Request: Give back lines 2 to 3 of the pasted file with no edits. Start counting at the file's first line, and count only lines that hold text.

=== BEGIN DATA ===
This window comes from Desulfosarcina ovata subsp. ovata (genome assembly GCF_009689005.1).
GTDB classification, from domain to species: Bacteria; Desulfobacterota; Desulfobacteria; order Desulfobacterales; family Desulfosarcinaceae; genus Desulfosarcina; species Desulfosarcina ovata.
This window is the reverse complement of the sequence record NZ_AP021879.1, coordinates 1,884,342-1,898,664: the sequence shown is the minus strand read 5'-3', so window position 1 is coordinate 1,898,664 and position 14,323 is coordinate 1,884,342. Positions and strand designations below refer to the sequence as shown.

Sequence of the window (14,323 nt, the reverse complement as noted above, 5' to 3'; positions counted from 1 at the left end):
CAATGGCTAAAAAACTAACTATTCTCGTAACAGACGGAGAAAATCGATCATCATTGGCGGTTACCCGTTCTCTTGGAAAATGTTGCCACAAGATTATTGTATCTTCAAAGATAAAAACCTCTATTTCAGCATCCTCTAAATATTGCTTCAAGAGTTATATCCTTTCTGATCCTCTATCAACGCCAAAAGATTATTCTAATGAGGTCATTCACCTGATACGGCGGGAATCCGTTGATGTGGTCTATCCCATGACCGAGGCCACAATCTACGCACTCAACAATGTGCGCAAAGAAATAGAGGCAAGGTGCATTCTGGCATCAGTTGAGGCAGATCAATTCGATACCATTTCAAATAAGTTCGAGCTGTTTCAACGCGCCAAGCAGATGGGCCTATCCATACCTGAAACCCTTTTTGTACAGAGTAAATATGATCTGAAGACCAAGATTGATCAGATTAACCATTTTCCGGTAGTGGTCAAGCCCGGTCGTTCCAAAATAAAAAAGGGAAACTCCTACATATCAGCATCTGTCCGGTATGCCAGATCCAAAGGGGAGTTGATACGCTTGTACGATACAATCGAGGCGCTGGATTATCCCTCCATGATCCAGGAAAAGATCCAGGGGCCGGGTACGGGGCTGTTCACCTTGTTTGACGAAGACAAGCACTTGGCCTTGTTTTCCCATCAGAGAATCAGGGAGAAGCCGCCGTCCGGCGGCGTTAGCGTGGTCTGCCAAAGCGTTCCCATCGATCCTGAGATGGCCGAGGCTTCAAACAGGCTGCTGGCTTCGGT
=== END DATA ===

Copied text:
GTDB classification, from domain to species: Bacteria; Desulfobacterota; Desulfobacteria; order Desulfobacterales; family Desulfosarcinaceae; genus Desulfosarcina; species Desulfosarcina ovata.
This window is the reverse complement of the sequence record NZ_AP021879.1, coordinates 1,884,342-1,898,664: the sequence shown is the minus strand read 5'-3', so window position 1 is coordinate 1,898,664 and position 14,323 is coordinate 1,884,342. Positions and strand designations below refer to the sequence as shown.